Divorce And Mortgage: Your Options In Separation
Divorce with mortgage is a common challenge
Divorce is far from easy.
Making the process more difficult are decisions about your co-ownership and mortgage.
You are not alone in this challenge. According to the Centers for Disease Control and Prevention (CDC), nearly 800,000 couples divorced in 2017, the last year for which data are available.
Approximately 60 percent of the US population owns a home, which means the majority of divorcing couples face difficult housing decisions.
There are proven options for the mortgage that will help both parties move on after the split. These options depend on factors such as: Home equity, Credit scores, and whether a party wants to stay in the house.
Almost any situation can be resolved using either of these options.
Confirm your new plan (September 30, 2021)
Refinancing the mortgage
The cleanest solution might be to refinance the mortgage and just leave one person’s name on the loan.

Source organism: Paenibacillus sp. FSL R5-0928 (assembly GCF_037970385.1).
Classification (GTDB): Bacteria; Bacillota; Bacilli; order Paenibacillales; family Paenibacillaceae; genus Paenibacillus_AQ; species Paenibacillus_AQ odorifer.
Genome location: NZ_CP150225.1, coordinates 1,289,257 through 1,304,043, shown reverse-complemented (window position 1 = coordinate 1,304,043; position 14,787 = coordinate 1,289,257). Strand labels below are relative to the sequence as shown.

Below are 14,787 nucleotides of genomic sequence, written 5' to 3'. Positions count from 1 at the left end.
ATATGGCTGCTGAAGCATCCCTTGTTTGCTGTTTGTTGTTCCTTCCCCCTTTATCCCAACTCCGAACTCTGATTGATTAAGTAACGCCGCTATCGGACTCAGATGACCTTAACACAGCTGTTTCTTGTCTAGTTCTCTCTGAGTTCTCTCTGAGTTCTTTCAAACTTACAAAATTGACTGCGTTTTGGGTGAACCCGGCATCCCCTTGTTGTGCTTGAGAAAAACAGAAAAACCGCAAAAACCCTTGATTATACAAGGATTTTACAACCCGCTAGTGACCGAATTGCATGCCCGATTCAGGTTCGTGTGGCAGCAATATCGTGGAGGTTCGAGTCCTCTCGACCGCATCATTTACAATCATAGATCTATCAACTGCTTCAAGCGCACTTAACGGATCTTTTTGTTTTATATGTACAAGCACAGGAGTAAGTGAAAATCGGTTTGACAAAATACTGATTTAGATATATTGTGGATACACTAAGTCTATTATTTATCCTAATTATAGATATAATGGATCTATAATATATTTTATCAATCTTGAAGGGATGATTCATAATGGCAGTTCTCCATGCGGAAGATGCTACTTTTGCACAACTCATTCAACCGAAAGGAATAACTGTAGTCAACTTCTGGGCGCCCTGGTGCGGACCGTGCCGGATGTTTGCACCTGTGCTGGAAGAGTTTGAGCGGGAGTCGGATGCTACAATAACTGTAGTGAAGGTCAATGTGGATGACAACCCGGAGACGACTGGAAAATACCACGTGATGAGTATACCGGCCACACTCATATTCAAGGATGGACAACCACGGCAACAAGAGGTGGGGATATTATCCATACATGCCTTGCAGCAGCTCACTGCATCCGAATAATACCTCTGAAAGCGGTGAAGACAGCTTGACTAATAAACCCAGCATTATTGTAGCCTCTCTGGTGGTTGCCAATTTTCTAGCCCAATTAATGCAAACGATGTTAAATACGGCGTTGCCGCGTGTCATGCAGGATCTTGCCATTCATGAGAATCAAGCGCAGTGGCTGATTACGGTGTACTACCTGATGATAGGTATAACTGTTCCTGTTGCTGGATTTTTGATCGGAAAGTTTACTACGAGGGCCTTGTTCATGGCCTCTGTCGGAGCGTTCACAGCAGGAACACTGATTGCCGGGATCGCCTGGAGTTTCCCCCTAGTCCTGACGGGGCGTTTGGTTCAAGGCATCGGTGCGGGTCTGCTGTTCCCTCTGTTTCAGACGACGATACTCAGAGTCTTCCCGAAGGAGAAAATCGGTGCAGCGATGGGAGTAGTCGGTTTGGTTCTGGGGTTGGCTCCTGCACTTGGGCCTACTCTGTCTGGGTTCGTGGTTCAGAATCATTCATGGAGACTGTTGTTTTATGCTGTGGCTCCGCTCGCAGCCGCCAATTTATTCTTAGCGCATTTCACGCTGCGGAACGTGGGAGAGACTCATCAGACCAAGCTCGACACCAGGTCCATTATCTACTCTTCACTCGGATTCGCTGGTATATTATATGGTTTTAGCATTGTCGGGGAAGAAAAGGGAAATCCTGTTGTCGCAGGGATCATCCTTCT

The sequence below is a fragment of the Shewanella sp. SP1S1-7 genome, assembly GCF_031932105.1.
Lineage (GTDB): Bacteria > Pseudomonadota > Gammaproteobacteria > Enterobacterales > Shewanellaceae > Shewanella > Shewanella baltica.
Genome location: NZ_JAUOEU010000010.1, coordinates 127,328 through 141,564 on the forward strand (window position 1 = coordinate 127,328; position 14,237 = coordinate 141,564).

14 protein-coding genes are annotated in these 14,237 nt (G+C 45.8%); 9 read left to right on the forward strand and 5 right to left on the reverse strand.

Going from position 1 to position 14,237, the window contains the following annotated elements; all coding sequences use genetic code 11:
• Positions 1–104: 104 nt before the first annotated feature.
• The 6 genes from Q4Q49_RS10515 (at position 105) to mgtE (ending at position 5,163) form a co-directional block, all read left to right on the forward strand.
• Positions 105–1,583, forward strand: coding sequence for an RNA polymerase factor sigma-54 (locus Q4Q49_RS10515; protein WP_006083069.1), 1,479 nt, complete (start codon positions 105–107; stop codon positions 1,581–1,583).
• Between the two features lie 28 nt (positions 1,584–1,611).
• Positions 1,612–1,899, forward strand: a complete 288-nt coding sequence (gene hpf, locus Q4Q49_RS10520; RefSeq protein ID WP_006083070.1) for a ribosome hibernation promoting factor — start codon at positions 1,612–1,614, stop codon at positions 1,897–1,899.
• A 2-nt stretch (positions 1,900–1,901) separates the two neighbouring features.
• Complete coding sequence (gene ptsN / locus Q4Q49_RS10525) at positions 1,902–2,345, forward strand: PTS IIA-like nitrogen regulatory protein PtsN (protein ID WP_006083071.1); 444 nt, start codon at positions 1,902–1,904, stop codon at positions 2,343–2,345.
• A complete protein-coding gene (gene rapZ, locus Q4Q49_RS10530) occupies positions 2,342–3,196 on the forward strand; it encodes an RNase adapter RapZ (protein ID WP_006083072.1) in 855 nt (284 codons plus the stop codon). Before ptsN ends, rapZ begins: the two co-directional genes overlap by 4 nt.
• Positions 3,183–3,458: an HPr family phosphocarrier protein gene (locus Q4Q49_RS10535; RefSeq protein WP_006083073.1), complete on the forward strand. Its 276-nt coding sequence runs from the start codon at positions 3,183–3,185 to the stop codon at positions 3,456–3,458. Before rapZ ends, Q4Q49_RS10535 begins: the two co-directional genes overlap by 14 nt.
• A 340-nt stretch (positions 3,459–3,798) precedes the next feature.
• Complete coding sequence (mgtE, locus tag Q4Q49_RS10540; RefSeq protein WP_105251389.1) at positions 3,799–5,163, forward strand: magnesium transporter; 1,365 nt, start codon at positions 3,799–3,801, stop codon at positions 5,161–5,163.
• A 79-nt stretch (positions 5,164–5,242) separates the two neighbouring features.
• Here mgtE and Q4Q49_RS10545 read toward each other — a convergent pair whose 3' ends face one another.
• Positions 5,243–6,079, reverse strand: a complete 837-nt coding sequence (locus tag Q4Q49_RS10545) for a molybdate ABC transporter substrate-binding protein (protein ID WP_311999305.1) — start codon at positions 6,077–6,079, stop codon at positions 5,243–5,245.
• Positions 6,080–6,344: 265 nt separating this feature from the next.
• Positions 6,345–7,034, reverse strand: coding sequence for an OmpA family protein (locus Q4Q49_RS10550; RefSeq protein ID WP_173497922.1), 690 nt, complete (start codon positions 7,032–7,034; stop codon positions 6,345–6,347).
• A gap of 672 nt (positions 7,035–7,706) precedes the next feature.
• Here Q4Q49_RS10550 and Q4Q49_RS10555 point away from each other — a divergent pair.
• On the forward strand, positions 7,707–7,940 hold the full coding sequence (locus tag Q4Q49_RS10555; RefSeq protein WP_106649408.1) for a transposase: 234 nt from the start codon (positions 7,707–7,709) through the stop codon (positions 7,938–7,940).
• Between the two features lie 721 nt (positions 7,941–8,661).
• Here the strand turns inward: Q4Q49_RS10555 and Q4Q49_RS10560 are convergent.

After the refinance is complete, only the person whose name is on the mortgage is responsible for the monthly payments.
You could then deduct the name of the person who is not paying the mortgage from the title of the house.
If necessary, use a Cash-out refinancing to pay out the portion of the equity to which the departing person is entitled.
This is the simplest solution, but it only works under certain conditions. There are at least a few issues that can keep you from completing a refinance.
Income. You may not have the income to pay the mortgage yourself. You find that the lender is not approving the loan for a single income household. If you can’t increase your income quickly, you may have to sell the home.
Credit. Perhaps your credit score has gone down since you took out your original mortgage loan. You may no longer qualify for a refinance. You can have a low credit score with a. overcome fast rescore, but success with this method is far from certain. Often times, the only “solution” to poor creditworthiness is to restore credit history over a long period of time.
Equity capital. If you recently bought or bought the home when the values were higher, your home may not have enough equity to fund itself. For example, if you only have a few percent equity, refinancing could be too expensive or not available at all. Fortunately, there are mortgage options that can help you deal with a lack of equity.